30-01-2017, 1430 hours, Kaza, Spiti, Himachal Pradesh, India:
After our failed attempt yesterday, we are spending our day just relaxing and desperately waiting for the news about the road getting through. Everybody is tired from our escapade yesterday and as we are not able to return from here, the frustration is showing on everyone as some of us have prior commitments for the coming week, which, by the looks of it, will not be met if we are not able to get out of here soon. The primary reason for such a mental condition is that it can snow anytime, and if it does, all of us are well aware of what the consequences will be.
During winters, the only way out of areas such as Spiti (which gets disconnected from rest of India during the winters) other than by trying to walk long distances or driving a vehicle through snow, is by getting airlifted in a helicopter. But the problem is that only a few people can get seats on the helicopter and the list of potential candidates is quite long. For the purpose of scrutinising, a committe is first setup, which selects who goes and who stays according to the reason the person has specified for being evacuated from here. Not only this, the other issue is that there aren’t many helicopters with the state government, which makes it difficult to run such operations in other parts of Himachal which are closed during the winters simultaneously (e.g. Pangi and Lahaul). If all goes well and even if the helicopter is scheduled to come, nature also plays a significant role. If the weather is bad, then again the helicopter cannot fly in and take people out of the valley as it is very dangerous and can even prove to be fatal. So, to avoid risking life in such consequences, the helicopter would not be sent, which means you cannot be 100% sure about when your evacuation will happen.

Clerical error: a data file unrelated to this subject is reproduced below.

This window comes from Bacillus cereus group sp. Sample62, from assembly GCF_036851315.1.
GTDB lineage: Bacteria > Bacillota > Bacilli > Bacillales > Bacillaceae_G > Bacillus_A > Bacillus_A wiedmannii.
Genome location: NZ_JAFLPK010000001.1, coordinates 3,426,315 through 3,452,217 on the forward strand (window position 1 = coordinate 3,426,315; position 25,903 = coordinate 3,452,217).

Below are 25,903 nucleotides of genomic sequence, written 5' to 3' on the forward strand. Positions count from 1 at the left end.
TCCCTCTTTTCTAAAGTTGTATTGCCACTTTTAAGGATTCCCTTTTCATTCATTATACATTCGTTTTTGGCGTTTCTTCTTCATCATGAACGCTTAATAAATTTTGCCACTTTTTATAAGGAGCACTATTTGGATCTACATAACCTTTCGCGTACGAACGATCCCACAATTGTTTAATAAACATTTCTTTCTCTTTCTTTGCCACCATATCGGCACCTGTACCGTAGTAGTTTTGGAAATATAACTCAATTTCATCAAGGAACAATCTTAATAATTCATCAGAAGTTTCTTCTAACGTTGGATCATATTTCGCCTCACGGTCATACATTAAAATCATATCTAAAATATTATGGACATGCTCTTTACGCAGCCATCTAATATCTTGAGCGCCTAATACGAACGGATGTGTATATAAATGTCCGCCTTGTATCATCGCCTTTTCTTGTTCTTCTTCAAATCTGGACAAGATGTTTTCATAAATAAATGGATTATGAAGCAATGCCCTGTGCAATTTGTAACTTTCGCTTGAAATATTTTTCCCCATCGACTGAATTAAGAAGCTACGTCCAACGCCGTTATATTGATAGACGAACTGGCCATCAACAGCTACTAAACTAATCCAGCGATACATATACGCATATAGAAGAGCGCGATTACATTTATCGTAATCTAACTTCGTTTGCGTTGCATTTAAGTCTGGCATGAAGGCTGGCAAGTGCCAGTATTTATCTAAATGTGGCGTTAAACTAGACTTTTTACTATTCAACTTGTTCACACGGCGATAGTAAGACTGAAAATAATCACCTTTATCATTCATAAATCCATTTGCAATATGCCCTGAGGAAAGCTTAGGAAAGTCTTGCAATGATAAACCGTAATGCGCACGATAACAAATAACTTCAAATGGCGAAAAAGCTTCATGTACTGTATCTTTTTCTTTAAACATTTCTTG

All in all, being stuck in one of the most beautiful places I have been to (especially in winters) has its perks and its downside as well. But for now taking a stroll around the market place cheered me up – I saw a kid with a sledge being followed by two more kids holding both the hands (from either sides) of a child, who is the youngest amongst the four of them.